Speaker systems are in danger of killing budget hi-fi separates, but they shouldn't

Top view of the white KEF LS50 Wireless II, blue LSX II and green LSX II LT speakers
(Image credit: What Hi-Fi?)

The reviewing team at What Hi-Fi? has just had the pleasure of yet another all-in-one (or should I say ‘all-in-two’) stereo speaker system in our test rooms, the KEF LSX II LT. Those of you acquainted with the company’s existing LSX II and the world’s more arcane acronyms may correctly guess that this newcomer is the “lite” version of the current system – think same sound but with fewer features and different finishes. Indeed, it offers a whole system – streaming platforms, amplification and speakers – in two compact boxes.

That isn’t a novel concept, of course. For the past eight or so years, such speaker systems have cropped up to offer consumers a more space-saving and convenient alternative to a separates hi-fi set-up (that is, one with components separately housed, all connected with cables and each requiring a solid support). But the new LSX II LT is one of a few examples of very affordable models that have arrived recently to offer proper – ‘hi-fi’ – stereo sound in what many people would quite rightly consider an attractively accommodating package. We’re talking as little as £700/$900 (Triangle AIO Twin) and £900/$1000 (KEF LSX II LT) and steadily pricier systems up to around five times that amount. And yes, it has me slightly worried about the entry-level hi-fi separates market.

After all, why invest in and have to accommodate four boxes and metres of cables when you can spend the same on two that don’t require cabling? There are reasons to, which I’ll go into shortly, but understandably they may not be obvious, or indeed significant enough, to many people.

I should say that this isn’t a downer on speaker systems. I’m a big advocator of them; their balance of sound maturity and convenience is admirable – sometimes surprisingly so – and they bring hi-fi to those who would be as likely to entertain a separates system in their living room as a hornet’s nest. But for those who are open to both, separates hi-fi still has its part to play.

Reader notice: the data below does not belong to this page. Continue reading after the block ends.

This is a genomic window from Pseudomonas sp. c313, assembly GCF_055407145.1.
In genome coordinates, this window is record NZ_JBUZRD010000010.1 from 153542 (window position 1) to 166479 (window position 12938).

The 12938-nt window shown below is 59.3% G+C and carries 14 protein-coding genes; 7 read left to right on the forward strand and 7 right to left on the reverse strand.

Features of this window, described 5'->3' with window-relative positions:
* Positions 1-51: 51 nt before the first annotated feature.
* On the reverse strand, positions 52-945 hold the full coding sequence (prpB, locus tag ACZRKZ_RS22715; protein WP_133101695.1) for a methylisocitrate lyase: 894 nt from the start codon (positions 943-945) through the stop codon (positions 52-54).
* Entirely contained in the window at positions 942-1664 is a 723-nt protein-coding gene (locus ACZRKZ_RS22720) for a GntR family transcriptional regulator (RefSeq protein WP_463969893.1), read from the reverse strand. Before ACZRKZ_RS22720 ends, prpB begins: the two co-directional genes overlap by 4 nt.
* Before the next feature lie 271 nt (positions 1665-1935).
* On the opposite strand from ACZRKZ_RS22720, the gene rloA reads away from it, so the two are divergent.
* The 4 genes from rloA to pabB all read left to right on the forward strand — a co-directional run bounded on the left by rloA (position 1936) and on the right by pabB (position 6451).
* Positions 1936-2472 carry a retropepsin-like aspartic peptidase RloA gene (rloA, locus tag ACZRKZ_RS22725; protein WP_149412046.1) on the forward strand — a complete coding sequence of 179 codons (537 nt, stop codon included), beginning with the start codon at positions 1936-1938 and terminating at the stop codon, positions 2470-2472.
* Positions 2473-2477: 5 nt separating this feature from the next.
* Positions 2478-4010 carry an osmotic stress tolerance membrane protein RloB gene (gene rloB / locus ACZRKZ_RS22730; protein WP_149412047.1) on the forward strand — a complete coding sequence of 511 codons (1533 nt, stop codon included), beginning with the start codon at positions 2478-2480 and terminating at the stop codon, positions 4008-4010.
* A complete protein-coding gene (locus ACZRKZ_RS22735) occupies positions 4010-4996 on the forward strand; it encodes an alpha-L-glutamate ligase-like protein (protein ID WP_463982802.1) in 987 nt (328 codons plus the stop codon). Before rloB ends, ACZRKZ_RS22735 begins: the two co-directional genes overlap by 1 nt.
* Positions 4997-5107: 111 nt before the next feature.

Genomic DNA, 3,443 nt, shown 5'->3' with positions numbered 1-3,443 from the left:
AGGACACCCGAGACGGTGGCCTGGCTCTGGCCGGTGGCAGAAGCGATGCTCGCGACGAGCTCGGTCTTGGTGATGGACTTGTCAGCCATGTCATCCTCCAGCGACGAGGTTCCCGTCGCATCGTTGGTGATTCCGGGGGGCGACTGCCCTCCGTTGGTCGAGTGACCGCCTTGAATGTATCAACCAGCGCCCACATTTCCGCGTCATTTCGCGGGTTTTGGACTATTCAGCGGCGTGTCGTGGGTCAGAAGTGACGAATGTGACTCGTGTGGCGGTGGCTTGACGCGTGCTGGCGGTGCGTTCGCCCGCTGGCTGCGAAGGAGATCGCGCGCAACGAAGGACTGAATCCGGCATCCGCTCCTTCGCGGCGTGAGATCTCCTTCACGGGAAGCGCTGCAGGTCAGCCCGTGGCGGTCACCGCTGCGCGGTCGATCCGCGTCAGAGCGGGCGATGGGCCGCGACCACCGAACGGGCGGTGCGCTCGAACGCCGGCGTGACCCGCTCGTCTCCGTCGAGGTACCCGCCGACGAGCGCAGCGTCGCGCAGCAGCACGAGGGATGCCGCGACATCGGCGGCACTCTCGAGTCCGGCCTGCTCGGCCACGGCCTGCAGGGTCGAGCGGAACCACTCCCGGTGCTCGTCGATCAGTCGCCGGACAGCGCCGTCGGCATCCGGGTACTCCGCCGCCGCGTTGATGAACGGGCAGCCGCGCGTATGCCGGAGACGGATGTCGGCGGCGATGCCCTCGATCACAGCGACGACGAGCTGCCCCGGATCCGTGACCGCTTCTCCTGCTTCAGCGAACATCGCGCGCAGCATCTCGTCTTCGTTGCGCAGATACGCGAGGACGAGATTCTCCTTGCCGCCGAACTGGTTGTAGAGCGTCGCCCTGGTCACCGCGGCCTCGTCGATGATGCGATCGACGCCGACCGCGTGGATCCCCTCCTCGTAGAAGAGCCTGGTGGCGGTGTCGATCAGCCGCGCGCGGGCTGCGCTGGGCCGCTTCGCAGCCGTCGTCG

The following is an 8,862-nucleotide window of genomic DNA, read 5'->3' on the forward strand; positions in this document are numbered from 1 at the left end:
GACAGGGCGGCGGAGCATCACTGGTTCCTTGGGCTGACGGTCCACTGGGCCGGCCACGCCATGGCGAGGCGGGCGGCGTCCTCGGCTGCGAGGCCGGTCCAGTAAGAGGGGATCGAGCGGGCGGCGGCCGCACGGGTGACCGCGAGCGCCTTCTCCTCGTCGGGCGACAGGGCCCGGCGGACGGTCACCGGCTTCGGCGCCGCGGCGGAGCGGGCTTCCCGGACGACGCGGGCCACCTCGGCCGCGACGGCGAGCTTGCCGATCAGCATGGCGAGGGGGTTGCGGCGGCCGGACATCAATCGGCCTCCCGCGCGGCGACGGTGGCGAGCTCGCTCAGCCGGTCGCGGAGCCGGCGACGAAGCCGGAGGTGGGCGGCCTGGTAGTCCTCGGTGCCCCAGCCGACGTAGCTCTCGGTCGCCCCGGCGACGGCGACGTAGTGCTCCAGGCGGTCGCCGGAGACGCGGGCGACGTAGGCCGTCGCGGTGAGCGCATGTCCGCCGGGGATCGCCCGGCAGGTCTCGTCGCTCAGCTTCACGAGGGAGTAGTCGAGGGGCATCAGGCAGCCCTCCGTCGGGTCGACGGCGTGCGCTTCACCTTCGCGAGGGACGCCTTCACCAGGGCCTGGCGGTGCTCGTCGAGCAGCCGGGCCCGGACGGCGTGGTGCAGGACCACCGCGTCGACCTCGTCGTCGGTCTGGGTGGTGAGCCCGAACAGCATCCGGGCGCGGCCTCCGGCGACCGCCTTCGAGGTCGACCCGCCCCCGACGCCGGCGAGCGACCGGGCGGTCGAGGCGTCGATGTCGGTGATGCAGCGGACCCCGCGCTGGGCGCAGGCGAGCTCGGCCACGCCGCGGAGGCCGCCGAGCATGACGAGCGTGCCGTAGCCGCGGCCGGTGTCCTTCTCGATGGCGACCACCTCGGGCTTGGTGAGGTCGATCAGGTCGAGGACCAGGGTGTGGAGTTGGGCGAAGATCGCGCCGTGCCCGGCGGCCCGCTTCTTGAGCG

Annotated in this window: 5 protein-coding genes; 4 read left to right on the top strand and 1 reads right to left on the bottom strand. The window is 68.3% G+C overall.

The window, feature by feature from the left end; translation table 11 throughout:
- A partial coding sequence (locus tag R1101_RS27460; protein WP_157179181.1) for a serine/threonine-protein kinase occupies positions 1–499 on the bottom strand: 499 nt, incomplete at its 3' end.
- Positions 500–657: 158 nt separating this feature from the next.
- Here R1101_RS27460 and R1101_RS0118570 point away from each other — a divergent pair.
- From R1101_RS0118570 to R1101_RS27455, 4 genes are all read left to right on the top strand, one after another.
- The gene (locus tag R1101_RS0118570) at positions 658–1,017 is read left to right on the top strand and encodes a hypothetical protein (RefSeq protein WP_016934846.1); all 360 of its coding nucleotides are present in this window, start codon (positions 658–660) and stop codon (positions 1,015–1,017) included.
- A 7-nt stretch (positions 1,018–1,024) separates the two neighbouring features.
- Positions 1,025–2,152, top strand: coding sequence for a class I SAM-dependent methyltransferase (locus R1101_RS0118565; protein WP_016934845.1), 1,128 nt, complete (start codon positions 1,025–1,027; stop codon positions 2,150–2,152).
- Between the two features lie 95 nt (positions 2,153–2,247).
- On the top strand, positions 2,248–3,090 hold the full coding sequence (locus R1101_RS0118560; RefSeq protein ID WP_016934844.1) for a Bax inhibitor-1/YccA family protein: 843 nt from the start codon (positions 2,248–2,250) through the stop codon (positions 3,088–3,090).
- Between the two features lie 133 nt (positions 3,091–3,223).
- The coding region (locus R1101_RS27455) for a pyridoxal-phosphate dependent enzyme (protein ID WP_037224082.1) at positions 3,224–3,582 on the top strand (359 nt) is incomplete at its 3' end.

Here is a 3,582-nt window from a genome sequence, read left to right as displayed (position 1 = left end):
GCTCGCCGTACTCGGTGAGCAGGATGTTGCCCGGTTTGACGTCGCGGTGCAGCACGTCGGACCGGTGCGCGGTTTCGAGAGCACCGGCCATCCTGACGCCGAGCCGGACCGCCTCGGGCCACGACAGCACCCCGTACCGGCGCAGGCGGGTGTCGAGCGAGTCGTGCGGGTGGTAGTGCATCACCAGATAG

If you are reading this screaming “separates sound better!”, you are right… to some extent. A comparison between the KEF LSX II LT and a similarly priced budget separates system – say, a Wiim Pro Plus streamer, Marantz PM6007 or Cambridge AXA35 amplifier and Elac Debut B5.2 or Dali Spektor 2 bookshelf speakers plus cables – isn't straightforward, just as comparisons higher up the market wouldn’t be entirely black and white either. The KEF all-in-one would excel in punch, power and deeper bass – to some degree due to their active, digital nature – though the separates would reply with greater subtlety and, in absolute terms, insight. Purely in sonic terms, I know I would be more satisfied with the separates over a longer period – but ultimately there aren’t acres of quality between them.

CD player system

(Image credit: What Hi-Fi?)

That this kind of system can pretty much stand toe to toe (or at least toe to tarsal!) with traditional separates is rather novel and a testament to their evolution in recent years. Budget separates, meanwhile, are evolving at a more modest pace. Anyone who keeps an eye on the What Hi-Fi? Awards may have clocked that many current winners in the entry-level speaker, turntable and amplifier market are multiple repeat winners – not because we haven’t been bothered to review any newcomers but because newcomers, let alone better ones, aren’t all that forthcoming these days. Onkyo used to make a decent budget stereo amplifier, but nowadays we can’t find one we can heartily recommend below £350/$400, and not for want of trying. WiiM's Pro Plus streamer is perhaps the exception, being pretty new, very affordable and a decent performer.

That relative lack of new competition and slow progress may be part of the problem. Are budget electronics no longer popular or feasible enough for manufacturers to focus their efforts on? More obvious snags are their inherent demands on space and plug sockets, not to mention their relatively traditional aesthetics compared with more lifestyle-orientated (colourful, compact, glossy…) systems. Sexy, budget hi-fi separates are not.

The happy medium that could well prosper more than either for sound quality-conscious consumers might very reasonably be the streaming amplifier with stereo speakers setup. Fine by me. But part of me does hope that traditional budget separates find a new lease of life and renewed relevance.